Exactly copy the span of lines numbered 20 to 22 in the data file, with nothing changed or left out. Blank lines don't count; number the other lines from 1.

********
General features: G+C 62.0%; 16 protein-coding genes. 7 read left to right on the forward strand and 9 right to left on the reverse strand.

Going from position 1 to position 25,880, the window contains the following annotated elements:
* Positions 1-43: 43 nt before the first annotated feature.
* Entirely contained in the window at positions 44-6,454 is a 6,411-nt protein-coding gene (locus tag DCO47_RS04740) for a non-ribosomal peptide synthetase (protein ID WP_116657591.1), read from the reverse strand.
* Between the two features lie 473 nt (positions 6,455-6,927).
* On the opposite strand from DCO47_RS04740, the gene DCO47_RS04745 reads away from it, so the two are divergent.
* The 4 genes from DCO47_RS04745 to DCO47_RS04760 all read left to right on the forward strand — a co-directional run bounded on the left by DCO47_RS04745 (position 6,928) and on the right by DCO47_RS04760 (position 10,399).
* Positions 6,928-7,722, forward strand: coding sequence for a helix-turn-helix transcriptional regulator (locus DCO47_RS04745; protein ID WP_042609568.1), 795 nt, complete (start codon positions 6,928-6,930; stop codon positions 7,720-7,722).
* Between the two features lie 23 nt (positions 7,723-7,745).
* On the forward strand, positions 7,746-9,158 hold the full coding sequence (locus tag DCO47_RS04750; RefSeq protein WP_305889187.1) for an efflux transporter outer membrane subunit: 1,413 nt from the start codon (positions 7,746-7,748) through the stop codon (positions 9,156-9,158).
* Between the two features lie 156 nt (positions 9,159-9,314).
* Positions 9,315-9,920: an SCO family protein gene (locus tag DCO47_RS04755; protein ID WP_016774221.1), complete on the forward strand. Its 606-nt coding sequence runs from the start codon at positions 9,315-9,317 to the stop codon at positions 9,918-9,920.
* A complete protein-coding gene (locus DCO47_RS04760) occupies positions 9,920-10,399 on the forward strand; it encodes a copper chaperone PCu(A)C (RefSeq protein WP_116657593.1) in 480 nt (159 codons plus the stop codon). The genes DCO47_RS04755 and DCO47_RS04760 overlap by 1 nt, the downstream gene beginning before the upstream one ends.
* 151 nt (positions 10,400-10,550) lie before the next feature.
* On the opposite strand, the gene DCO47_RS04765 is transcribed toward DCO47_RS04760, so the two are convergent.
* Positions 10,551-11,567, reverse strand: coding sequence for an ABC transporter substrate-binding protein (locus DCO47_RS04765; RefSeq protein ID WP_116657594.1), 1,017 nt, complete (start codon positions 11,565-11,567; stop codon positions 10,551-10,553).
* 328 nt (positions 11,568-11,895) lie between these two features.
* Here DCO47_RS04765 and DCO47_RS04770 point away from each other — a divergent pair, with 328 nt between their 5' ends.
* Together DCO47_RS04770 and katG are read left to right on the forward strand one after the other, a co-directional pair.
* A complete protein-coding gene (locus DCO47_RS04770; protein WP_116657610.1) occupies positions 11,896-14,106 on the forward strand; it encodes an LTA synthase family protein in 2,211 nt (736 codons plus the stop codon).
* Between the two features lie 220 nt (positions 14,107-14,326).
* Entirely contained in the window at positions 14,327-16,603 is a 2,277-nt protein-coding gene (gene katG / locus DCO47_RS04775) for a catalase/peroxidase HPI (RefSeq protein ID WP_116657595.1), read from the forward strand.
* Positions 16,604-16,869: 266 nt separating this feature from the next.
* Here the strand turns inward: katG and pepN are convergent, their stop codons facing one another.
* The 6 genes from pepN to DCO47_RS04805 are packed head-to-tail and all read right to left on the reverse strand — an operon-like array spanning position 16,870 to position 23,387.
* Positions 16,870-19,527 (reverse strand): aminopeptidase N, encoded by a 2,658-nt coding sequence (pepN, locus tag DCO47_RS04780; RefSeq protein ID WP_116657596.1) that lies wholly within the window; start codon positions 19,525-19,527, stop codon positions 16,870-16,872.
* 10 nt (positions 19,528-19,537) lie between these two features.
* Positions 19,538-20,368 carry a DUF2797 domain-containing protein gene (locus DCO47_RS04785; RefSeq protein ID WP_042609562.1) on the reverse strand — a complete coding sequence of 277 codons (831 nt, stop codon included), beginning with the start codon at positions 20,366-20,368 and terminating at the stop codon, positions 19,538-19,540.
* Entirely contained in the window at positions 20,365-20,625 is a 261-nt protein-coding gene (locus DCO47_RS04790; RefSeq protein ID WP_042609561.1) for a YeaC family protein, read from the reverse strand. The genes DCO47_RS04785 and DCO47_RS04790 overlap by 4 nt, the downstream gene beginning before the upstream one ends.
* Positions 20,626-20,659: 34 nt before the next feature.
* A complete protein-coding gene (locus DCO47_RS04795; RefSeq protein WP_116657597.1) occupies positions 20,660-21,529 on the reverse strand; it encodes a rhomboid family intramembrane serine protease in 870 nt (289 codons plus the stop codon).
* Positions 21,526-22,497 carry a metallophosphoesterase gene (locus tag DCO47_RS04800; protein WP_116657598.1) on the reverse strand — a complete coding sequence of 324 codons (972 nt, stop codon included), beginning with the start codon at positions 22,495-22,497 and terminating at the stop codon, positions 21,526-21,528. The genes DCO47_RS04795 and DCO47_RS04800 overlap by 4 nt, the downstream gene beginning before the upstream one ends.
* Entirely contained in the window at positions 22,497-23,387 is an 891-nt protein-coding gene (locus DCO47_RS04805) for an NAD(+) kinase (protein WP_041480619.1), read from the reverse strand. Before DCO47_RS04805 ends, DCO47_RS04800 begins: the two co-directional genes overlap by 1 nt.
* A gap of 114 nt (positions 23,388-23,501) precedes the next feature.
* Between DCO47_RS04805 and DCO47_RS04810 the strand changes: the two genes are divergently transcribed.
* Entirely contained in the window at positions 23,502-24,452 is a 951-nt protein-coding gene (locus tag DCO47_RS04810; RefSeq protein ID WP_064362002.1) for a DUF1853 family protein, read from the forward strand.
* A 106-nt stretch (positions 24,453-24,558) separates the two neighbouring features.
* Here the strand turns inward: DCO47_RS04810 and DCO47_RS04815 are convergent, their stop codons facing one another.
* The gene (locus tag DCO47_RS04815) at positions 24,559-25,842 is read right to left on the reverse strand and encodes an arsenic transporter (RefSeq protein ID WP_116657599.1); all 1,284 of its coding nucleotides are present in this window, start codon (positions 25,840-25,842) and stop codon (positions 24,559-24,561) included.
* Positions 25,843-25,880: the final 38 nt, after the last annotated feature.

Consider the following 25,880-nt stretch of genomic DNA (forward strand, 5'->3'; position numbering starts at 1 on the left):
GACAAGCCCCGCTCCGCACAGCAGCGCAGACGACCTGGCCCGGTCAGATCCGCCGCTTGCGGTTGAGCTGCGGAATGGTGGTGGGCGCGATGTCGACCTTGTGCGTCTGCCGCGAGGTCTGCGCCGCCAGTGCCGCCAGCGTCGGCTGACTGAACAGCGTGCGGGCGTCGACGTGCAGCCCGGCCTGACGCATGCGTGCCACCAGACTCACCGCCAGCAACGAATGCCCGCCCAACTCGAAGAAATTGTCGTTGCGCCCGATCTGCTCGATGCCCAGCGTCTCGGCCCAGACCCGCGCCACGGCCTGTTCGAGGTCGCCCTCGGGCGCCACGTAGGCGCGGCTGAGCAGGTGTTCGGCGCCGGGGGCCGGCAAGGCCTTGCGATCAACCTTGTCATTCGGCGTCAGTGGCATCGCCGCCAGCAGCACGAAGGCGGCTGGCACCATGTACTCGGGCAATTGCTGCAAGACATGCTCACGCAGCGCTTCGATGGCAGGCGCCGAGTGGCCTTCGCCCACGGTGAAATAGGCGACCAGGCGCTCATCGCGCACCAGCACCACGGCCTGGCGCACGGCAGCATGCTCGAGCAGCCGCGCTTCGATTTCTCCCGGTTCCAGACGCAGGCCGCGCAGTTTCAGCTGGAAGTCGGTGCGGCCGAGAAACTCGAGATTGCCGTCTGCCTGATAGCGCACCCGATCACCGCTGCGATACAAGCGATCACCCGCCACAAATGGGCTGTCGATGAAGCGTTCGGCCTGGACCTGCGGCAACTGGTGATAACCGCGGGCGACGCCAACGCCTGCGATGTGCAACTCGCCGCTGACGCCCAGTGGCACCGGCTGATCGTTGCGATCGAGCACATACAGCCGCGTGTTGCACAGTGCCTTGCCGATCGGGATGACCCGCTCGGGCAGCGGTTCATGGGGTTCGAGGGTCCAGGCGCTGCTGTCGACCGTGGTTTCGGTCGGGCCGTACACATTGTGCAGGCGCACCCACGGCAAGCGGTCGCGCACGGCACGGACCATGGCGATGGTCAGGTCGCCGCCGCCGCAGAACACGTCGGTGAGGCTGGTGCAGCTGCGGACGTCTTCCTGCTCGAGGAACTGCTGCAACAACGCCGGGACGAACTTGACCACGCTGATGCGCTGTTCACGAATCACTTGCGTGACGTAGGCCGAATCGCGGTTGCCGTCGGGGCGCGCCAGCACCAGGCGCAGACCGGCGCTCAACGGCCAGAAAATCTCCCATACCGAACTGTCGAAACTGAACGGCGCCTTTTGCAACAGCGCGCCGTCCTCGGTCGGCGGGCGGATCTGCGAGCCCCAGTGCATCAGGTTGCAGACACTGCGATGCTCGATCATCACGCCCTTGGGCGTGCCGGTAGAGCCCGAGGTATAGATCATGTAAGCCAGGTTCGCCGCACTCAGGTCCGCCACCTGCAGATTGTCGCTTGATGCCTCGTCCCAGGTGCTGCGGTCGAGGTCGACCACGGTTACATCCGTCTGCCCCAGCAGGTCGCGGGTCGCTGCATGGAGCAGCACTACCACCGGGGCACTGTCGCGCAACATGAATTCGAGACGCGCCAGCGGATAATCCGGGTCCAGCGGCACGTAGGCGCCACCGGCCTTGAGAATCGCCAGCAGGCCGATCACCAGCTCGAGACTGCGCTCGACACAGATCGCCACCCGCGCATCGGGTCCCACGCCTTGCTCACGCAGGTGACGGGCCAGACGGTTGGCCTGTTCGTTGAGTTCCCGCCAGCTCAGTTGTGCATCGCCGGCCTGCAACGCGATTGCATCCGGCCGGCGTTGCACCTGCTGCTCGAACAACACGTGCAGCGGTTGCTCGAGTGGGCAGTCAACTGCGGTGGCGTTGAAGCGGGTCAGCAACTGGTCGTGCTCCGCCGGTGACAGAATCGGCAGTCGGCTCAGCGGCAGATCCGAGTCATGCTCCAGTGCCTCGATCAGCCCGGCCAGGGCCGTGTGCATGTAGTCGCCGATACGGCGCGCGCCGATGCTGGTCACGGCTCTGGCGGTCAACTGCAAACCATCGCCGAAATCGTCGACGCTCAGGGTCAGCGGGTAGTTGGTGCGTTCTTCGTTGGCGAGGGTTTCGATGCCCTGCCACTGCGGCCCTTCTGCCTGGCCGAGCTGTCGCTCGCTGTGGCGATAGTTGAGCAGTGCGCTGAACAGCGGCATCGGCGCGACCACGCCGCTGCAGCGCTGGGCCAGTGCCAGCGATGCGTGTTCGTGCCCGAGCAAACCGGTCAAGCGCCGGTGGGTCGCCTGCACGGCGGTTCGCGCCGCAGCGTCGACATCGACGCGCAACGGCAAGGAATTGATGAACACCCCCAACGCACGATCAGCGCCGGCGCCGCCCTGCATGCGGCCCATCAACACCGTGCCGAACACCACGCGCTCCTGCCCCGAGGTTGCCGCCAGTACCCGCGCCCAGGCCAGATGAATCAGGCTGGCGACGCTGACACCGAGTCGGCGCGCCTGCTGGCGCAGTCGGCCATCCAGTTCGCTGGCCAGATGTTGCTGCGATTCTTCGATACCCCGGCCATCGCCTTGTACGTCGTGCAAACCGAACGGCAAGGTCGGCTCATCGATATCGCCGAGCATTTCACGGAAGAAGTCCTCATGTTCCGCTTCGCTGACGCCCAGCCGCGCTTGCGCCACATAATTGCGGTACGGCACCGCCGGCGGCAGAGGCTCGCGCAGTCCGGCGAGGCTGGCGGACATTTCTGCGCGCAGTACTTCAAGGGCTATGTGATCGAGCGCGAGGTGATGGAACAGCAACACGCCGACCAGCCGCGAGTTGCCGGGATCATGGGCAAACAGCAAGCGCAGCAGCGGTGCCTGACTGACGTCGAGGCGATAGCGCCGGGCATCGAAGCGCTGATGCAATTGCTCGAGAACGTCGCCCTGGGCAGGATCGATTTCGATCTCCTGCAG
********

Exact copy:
* A complete protein-coding gene (locus DCO47_RS04770; protein WP_116657610.1) occupies positions 11,896-14,106 on the forward strand; it encodes an LTA synthase family protein in 2,211 nt (736 codons plus the stop codon).
* Between the two features lie 220 nt (positions 14,107-14,326).
* Entirely contained in the window at positions 14,327-16,603 is a 2,277-nt protein-coding gene (gene katG / locus DCO47_RS04775) for a catalase/peroxidase HPI (RefSeq protein ID WP_116657595.1), read from the forward strand.